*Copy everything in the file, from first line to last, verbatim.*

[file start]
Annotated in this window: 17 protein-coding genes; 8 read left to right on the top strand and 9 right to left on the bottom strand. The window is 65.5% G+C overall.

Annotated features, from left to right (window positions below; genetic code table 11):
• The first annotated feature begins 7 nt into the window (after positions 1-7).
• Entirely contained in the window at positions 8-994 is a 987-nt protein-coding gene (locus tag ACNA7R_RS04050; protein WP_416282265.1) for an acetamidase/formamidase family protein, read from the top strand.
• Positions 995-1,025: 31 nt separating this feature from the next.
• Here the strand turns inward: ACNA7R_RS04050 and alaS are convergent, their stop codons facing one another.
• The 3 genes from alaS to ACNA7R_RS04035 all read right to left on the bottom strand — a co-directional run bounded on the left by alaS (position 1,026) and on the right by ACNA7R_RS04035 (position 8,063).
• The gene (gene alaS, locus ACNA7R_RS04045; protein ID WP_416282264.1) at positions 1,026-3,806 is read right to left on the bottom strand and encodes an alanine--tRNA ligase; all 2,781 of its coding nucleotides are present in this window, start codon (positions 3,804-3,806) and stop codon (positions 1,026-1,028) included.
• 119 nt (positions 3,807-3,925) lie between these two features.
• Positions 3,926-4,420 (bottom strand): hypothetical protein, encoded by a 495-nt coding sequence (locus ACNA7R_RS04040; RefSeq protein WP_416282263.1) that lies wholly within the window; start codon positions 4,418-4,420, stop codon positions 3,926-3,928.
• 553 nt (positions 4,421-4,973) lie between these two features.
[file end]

Annotated in this window: 17 protein-coding genes; 8 read left to right on the top strand and 9 right to left on the bottom strand. The window is 65.5% G+C overall.

Annotated features, from left to right (window positions below; genetic code table 11):
• The first annotated feature begins 7 nt into the window (after positions 1-7).
• Entirely contained in the window at positions 8-994 is a 987-nt protein-coding gene (locus tag ACNA7R_RS04050; protein WP_416282265.1) for an acetamidase/formamidase family protein, read from the top strand.
• Positions 995-1,025: 31 nt separating this feature from the next.
• Here the strand turns inward: ACNA7R_RS04050 and alaS are convergent, their stop codons facing one another.
• The 3 genes from alaS to ACNA7R_RS04035 all read right to left on the bottom strand — a co-directional run bounded on the left by alaS (position 1,026) and on the right by ACNA7R_RS04035 (position 8,063).
• The gene (gene alaS, locus ACNA7R_RS04045; protein ID WP_416282264.1) at positions 1,026-3,806 is read right to left on the bottom strand and encodes an alanine--tRNA ligase; all 2,781 of its coding nucleotides are present in this window, start codon (positions 3,804-3,806) and stop codon (positions 1,026-1,028) included.
• 119 nt (positions 3,807-3,925) lie between these two features.
• Positions 3,926-4,420 (bottom strand): hypothetical protein, encoded by a 495-nt coding sequence (locus ACNA7R_RS04040; RefSeq protein WP_416282263.1) that lies wholly within the window; start codon positions 4,418-4,420, stop codon positions 3,926-3,928.
• 553 nt (positions 4,421-4,973) lie between these two features.